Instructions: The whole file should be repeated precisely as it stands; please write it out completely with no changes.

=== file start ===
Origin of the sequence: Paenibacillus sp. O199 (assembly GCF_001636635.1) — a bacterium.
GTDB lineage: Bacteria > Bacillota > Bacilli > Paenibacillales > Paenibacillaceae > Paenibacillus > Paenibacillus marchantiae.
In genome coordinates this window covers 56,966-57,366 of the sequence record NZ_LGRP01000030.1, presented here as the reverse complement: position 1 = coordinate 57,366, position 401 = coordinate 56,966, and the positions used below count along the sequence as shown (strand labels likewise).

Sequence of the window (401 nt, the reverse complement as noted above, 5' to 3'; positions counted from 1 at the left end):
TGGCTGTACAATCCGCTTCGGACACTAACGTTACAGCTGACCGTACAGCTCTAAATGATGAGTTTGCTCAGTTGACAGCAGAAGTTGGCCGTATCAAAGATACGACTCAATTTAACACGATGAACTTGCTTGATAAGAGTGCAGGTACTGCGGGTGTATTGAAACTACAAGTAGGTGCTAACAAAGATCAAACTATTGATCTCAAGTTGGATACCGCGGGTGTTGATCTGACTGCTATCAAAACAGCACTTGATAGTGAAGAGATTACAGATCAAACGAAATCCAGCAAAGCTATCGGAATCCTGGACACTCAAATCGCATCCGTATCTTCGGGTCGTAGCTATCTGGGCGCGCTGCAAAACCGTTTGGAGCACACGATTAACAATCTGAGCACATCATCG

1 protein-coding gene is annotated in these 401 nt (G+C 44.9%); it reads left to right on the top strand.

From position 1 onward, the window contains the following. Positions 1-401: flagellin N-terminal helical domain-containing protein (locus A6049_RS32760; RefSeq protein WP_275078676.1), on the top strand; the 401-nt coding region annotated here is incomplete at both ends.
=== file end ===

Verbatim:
Origin of the sequence: Paenibacillus sp. O199 (assembly GCF_001636635.1) — a bacterium.
GTDB lineage: Bacteria > Bacillota > Bacilli > Paenibacillales > Paenibacillaceae > Paenibacillus > Paenibacillus marchantiae.
In genome coordinates this window covers 56,966-57,366 of the sequence record NZ_LGRP01000030.1, presented here as the reverse complement: position 1 = coordinate 57,366, position 401 = coordinate 56,966, and the positions used below count along the sequence as shown (strand labels likewise).

Sequence of the window (401 nt, the reverse complement as noted above, 5' to 3'; positions counted from 1 at the left end):
TGGCTGTACAATCCGCTTCGGACACTAACGTTACAGCTGACCGTACAGCTCTAAATGATGAGTTTGCTCAGTTGACAGCAGAAGTTGGCCGTATCAAAGATACGACTCAATTTAACACGATGAACTTGCTTGATAAGAGTGCAGGTACTGCGGGTGTATTGAAACTACAAGTAGGTGCTAACAAAGATCAAACTATTGATCTCAAGTTGGATACCGCGGGTGTTGATCTGACTGCTATCAAAACAGCACTTGATAGTGAAGAGATTACAGATCAAACGAAATCCAGCAAAGCTATCGGAATCCTGGACACTCAAATCGCATCCGTATCTTCGGGTCGTAGCTATCTGGGCGCGCTGCAAAACCGTTTGGAGCACACGATTAACAATCTGAGCACATCATCG

1 protein-coding gene is annotated in these 401 nt (G+C 44.9%); it reads left to right on the top strand.

From position 1 onward, the window contains the following. Positions 1-401: flagellin N-terminal helical domain-containing protein (locus A6049_RS32760; RefSeq protein WP_275078676.1), on the top strand; the 401-nt coding region annotated here is incomplete at both ends.